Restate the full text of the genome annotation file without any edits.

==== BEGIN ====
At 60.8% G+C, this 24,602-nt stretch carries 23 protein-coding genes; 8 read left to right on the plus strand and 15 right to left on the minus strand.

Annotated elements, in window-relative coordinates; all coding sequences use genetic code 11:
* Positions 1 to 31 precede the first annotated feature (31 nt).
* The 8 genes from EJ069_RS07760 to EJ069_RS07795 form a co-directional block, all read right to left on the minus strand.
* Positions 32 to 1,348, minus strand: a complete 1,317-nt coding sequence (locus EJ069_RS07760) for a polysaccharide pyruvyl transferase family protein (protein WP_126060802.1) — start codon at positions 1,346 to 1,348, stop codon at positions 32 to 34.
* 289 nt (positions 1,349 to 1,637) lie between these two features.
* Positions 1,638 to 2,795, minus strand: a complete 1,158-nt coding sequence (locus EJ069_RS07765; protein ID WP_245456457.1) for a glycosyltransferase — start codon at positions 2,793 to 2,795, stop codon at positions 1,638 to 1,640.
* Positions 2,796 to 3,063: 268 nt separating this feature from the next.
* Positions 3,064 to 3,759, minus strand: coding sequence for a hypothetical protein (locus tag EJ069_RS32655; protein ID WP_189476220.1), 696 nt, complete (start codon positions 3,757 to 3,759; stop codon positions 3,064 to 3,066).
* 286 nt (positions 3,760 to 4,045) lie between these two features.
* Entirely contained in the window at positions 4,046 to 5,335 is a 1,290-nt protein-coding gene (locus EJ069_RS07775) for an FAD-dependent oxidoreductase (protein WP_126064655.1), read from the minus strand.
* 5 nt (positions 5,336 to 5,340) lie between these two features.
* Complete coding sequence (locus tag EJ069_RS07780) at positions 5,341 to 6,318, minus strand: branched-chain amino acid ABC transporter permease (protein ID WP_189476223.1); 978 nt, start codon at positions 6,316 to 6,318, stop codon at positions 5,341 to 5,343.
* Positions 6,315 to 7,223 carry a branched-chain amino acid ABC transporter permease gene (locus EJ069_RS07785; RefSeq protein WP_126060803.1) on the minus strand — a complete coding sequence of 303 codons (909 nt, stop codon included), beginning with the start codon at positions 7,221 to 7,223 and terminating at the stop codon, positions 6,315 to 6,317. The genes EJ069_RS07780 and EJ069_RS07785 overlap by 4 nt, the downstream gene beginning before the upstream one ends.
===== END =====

At 60.8% G+C, this 24,602-nt stretch carries 23 protein-coding genes; 8 read left to right on the plus strand and 15 right to left on the minus strand.

Annotated elements, in window-relative coordinates; all coding sequences use genetic code 11:
* Positions 1 to 31 precede the first annotated feature (31 nt).
* The 8 genes from EJ069_RS07760 to EJ069_RS07795 form a co-directional block, all read right to left on the minus strand.
* Positions 32 to 1,348, minus strand: a complete 1,317-nt coding sequence (locus EJ069_RS07760) for a polysaccharide pyruvyl transferase family protein (protein WP_126060802.1) — start codon at positions 1,346 to 1,348, stop codon at positions 32 to 34.
* 289 nt (positions 1,349 to 1,637) lie between these two features.
* Positions 1,638 to 2,795, minus strand: a complete 1,158-nt coding sequence (locus EJ069_RS07765; protein ID WP_245456457.1) for a glycosyltransferase — start codon at positions 2,793 to 2,795, stop codon at positions 1,638 to 1,640.
* Positions 2,796 to 3,063: 268 nt separating this feature from the next.
* Positions 3,064 to 3,759, minus strand: coding sequence for a hypothetical protein (locus tag EJ069_RS32655; protein ID WP_189476220.1), 696 nt, complete (start codon positions 3,757 to 3,759; stop codon positions 3,064 to 3,066).
* 286 nt (positions 3,760 to 4,045) lie between these two features.
* Entirely contained in the window at positions 4,046 to 5,335 is a 1,290-nt protein-coding gene (locus EJ069_RS07775) for an FAD-dependent oxidoreductase (protein WP_126064655.1), read from the minus strand.
* 5 nt (positions 5,336 to 5,340) lie between these two features.
* Complete coding sequence (locus tag EJ069_RS07780) at positions 5,341 to 6,318, minus strand: branched-chain amino acid ABC transporter permease (protein ID WP_189476223.1); 978 nt, start codon at positions 6,316 to 6,318, stop codon at positions 5,341 to 5,343.
* Positions 6,315 to 7,223 carry a branched-chain amino acid ABC transporter permease gene (locus EJ069_RS07785; RefSeq protein WP_126060803.1) on the minus strand — a complete coding sequence of 303 codons (909 nt, stop codon included), beginning with the start codon at positions 7,221 to 7,223 and terminating at the stop codon, positions 6,315 to 6,317. The genes EJ069_RS07780 and EJ069_RS07785 overlap by 4 nt, the downstream gene beginning before the upstream one ends.